- Copy of the sale/title deed
- Affidavit on stamp papers
- Indemnity bond
- Copy of Aadhaar Card
- Property tax receipts
- Copy of will or succession certificate or death certificate of the owner (if applicable)
People have a misconception that ownership of an agricultural land or an immovable property is witnessed by the relevant entry in the revenue or the municipal records. It is true that mutation entries are relevant and primary for ascertaining the title but is not the sole deciding factor to determine legal ownership. It is common that in a dispute over title of an immovable property, the parties usually assert their title by placing reliance upon their name being reflected in the revenue records, which is not conclusive.. Owners must recall here that mutation entries can only be used as proof of possession over a property and not ownership. The Supreme Court of India has passed several judgements stating that. A bench comprising Justices M R Shah and Aniruddha Bose said it cannot be disputed that the right on the basis of the will can be claimed only after the death of the executant of the will. As per the settled proposition of law, mutation entry does not confer any right, title or interest in favour of the person and the mutation entry in the revenue record is only for the fiscal purpose, the bench said.
The apex court said that if there is any dispute with respect to the title and more particularly when the mutation entry is sought to be made on the basis of the will, the party who is claiming title/right has to approach the appropriate court. It said that the applicant’s rights can only be crystallised by approaching the court and only thereafter on the basis of the decision before the civil court necessary mutation entry can be made.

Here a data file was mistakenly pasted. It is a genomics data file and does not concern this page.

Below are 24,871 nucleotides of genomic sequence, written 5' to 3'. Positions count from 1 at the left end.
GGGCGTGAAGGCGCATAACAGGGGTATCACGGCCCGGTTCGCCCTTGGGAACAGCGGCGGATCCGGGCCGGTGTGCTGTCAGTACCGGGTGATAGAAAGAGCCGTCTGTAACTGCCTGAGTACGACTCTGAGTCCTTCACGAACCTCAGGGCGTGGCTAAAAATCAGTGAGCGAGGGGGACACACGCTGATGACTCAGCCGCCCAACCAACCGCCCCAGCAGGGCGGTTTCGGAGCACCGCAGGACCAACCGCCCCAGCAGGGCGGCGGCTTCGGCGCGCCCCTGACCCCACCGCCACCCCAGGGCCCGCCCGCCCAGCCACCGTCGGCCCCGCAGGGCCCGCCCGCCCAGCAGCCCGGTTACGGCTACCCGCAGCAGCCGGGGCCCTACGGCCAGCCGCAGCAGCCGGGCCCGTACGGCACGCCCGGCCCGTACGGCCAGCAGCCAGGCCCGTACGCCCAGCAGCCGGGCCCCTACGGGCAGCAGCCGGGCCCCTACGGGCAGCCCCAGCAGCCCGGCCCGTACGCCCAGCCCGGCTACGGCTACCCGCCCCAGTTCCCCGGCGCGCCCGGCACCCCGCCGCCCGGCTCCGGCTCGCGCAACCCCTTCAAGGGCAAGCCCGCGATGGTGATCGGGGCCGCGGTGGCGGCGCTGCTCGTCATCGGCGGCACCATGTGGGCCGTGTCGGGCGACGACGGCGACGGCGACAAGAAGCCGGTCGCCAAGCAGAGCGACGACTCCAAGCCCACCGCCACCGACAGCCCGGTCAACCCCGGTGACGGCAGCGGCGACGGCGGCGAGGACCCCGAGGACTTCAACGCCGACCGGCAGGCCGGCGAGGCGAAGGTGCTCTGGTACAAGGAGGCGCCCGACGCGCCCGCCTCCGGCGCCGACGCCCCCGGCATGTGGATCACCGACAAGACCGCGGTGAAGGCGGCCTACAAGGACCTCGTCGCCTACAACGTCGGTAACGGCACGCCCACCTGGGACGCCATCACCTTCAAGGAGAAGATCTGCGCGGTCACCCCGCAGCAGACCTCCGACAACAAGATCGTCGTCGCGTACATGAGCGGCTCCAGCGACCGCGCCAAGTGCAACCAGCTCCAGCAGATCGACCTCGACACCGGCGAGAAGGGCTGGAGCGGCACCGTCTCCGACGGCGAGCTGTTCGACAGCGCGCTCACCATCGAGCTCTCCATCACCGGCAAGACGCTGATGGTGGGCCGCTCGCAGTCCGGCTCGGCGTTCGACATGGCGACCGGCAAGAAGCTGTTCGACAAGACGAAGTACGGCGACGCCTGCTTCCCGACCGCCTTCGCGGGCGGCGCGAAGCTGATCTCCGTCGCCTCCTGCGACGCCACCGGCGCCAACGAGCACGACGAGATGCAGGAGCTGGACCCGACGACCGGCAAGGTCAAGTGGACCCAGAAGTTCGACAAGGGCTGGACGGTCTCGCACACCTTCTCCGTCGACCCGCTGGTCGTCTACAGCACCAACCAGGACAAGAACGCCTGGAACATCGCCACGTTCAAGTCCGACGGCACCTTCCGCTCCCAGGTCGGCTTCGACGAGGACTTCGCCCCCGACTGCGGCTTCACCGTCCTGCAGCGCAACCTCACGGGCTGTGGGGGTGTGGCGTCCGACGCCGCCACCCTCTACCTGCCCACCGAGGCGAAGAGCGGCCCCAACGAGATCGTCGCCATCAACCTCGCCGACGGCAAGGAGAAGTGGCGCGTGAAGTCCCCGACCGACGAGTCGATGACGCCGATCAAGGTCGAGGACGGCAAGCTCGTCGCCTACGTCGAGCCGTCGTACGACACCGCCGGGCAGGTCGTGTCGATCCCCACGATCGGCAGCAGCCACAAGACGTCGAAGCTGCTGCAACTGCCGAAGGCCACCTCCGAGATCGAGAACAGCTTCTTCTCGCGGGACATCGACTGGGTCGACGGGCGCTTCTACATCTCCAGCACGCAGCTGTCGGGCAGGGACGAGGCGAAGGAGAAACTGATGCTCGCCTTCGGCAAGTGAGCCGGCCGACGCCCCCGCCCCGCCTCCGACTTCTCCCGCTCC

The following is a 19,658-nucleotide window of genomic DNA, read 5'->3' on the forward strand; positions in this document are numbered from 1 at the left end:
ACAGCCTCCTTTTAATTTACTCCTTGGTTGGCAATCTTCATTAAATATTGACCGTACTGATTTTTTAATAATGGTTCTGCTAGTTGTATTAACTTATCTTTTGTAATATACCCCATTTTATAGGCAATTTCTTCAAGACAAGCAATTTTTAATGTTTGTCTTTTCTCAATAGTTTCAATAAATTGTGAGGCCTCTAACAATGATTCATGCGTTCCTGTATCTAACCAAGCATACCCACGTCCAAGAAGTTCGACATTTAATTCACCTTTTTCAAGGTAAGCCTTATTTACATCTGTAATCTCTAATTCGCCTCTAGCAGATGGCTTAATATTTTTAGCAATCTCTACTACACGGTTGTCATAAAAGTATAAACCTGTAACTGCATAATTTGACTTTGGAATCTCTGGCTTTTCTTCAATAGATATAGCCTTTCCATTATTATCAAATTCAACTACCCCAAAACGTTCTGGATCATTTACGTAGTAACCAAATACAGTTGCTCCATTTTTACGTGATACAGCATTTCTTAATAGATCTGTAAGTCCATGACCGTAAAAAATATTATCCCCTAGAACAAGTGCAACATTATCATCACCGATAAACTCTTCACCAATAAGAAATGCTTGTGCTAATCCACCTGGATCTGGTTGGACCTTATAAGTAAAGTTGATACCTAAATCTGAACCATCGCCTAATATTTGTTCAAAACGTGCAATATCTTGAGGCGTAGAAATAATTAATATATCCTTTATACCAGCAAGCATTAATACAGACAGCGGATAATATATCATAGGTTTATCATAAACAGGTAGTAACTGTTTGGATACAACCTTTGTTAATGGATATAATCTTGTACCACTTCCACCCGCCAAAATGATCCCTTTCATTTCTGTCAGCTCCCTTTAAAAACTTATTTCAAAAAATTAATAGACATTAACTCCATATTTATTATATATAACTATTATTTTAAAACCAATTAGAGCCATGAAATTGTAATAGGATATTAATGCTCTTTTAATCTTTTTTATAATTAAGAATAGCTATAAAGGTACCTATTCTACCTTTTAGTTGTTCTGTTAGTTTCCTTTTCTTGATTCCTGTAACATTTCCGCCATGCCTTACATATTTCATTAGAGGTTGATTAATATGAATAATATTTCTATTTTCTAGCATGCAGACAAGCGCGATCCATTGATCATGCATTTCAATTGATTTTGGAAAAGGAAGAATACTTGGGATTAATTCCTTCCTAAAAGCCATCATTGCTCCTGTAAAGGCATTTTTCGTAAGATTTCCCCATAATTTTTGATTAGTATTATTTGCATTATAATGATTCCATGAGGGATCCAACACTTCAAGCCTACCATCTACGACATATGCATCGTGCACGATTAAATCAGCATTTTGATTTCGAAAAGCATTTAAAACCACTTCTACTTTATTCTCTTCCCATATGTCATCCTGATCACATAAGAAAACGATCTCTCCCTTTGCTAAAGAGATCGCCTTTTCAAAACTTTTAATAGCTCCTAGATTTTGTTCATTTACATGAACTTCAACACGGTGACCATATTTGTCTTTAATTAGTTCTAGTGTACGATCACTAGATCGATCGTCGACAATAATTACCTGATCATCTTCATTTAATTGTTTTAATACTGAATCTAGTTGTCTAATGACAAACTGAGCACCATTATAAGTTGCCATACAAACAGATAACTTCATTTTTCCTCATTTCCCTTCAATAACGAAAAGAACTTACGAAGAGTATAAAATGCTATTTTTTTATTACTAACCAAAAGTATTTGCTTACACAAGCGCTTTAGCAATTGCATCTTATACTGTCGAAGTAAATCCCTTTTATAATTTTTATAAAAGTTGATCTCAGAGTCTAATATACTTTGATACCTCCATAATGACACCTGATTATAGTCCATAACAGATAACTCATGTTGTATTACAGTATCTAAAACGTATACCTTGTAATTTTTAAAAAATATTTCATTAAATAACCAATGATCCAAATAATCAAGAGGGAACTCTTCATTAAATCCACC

Referring to its earlier decisions, the top court said that mutation of property in revenue records neither creates nor extinguishes title to the property nor has it any presumptive value on title. Such entries are relevant only for the purpose of collecting land revenue, it said. Entries in the revenue records or jamabandi have only fiscal purpose, i.e., payment of land revenue, and no ownership is conferred on the basis of such entries. Supreme Court further observed that so far as the title of the property is concerned, it can only be decided by a competent civil court.
List of Court Judgement in this regards
- Balwant Singh & Anr. Vs. Daulat Singh (dead) by L.Rs. & Ors. (1997) 7 SCC 137
- Suman Verma Vs. Union of India & Ors., (2004) 12 SCC 57
- Sawarni v. Inder Kaur and Others AIR 1996 SC 2823
- tate of U.P. vs. Amar Singh JT 1996(10) SC 43
- Venkatachala Gounder vs. Arulmigu Viswesaraswami and V. P. Temple and another AIR 2003 S.C. 4548
Thus, it is beyond doubt that entries in revenue records are not documents of title & Mutation does not create or extinguish title in any property. These entries are only fiscal in nature to enable the State to collect revenue from the person recorded. They do not convey any rights or title in any property.